Positive effects of noise on cognitive performance: Explaining the moderate brain arousal model
2008 (English)In: Noise as a Public Health Problem: Proceedings / [ed] Barbara Griefhan, Dortmund: Leibniz Gemeinschaft , 2008, 378-386 p.Conference paper (Refereed)
Distractors and environmental noise has long been regarded as detrimental for different kinds of cognitive processing. In particular children with Attention Deficit Hyperactivity Disorder (ADHD) are extremely sensitive to distraction from task irrelevant stimuli. However, recently the opposite has been shown in an empirical study by Söderlund et al. (2007). Exposure to auditory white noise facilitated cognitive performance in ADHD children whereas control children performed worse in the noise condition. The mechanisms behind this paradoxical effect is described by the moderate brain arousal (MBA) model (Sikström & Söderlund, 2007) where the selective effect of noise is accounted for by the phenomenon of stochastic resonance (SR). Stochastic resonance exists in any threshold-based system with random noise that requires passing of a threshold, e.g. the all or none nature of action potentials in neural systems. The basic assumption is that noise in the environment, through the perceptual system introduces internal noise in the neural system. According to the SR phenomenon moderate noise is beneficial for cognitive performance whereas both excessive and insufficient noise is detrimental. The MBA model suggests that dopamine levels modulate the amount of noise required for optimal cognitive performance. The model prediction is that low dopamine children, as in ADHD, require more noise as high dopamine children for optimal cognitive performance; in short, when dopamine is low noise is good.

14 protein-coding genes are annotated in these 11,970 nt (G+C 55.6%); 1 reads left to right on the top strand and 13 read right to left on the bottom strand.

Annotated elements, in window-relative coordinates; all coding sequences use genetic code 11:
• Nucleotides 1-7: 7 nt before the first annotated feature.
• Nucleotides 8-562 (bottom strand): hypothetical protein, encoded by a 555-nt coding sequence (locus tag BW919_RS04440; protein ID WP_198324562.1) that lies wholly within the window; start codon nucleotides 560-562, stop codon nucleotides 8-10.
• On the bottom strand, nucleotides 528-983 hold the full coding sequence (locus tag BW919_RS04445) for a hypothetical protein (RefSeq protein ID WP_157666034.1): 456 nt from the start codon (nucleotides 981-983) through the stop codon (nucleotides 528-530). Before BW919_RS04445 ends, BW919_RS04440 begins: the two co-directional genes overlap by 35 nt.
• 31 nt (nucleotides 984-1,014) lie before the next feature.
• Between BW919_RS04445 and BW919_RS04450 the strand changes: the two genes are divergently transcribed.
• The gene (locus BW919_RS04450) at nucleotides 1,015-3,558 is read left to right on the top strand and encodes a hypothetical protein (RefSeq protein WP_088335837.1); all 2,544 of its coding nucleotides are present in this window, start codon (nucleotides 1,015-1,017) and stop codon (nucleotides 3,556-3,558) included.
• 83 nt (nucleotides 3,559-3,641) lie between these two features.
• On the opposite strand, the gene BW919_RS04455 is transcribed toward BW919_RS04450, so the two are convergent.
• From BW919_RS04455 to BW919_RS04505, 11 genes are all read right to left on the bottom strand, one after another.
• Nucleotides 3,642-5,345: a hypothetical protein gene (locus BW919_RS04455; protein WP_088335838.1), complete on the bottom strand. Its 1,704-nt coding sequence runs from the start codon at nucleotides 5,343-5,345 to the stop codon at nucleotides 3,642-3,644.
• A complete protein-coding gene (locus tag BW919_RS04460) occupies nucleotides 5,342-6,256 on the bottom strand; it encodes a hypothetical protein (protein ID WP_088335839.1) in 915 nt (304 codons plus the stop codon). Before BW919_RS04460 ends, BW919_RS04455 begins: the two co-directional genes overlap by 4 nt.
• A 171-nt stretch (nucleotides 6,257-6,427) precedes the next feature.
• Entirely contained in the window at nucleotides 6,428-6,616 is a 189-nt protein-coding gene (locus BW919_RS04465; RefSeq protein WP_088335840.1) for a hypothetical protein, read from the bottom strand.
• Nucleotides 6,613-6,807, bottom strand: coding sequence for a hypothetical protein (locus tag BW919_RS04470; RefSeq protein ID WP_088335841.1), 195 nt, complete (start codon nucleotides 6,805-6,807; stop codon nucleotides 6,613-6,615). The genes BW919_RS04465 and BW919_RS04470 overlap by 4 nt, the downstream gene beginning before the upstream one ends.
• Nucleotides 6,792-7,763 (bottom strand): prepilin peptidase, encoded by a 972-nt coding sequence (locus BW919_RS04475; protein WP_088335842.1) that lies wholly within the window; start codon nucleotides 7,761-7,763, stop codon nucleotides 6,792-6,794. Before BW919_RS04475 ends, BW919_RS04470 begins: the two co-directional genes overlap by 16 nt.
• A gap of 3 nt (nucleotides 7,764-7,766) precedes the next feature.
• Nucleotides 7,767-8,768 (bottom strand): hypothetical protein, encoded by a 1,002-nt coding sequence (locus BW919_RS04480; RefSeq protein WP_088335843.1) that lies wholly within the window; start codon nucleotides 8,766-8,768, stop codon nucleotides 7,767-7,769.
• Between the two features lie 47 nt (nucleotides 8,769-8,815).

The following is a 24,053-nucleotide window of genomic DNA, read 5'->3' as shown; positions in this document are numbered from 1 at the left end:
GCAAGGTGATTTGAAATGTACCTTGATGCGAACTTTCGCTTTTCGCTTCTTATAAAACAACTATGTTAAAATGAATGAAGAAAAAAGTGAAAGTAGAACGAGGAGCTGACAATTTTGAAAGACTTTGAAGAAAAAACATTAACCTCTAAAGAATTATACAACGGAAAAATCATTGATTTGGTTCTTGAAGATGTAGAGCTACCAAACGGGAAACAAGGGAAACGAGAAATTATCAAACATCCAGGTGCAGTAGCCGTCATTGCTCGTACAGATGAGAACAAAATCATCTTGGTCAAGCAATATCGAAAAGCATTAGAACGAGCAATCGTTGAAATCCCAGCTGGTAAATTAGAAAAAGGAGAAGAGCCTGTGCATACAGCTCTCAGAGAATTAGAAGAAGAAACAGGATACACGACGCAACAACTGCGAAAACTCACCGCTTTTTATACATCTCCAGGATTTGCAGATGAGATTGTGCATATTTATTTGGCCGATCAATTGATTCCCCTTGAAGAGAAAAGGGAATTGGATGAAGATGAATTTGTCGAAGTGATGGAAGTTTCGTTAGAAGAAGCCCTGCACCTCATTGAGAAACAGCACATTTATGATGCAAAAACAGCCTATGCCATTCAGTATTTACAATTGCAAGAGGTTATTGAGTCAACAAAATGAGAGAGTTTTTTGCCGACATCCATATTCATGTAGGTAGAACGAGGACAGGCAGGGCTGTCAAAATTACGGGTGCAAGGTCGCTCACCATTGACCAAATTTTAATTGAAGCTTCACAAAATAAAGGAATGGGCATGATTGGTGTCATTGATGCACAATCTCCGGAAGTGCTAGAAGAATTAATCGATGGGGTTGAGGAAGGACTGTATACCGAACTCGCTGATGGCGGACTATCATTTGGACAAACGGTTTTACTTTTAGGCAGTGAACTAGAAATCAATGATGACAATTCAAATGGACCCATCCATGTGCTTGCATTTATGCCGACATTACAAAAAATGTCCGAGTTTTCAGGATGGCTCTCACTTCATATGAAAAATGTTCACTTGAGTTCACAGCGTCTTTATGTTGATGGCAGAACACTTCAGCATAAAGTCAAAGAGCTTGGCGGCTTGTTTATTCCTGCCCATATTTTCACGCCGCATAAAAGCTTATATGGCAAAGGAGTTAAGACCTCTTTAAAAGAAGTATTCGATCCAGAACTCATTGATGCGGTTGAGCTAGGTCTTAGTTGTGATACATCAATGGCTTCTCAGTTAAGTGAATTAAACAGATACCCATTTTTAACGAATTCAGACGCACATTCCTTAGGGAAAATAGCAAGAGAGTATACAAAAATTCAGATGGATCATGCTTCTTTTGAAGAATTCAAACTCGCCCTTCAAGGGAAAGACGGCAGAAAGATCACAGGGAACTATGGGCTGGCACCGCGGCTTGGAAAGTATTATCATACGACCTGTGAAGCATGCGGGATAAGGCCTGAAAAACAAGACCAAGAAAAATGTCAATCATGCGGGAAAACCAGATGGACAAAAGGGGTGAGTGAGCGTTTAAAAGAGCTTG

Place, publisher, year, edition, pages
Dortmund: Leibniz Gemeinschaft , 2008. 378-386 p.
ADHD, noise, episodic memory, dopamine, model
Psychology (excluding Applied Psychology)
Research subject Psychology
IdentifiersURN: urn:nbn:se:su:diva-34780ISBN: ISBN 978-3-9808342-5-4OAI: oai:DiVA.org:su-34780DiVA: diva2:285537
The 9th Congress of the International Comisssion on the Biological Effects of Noise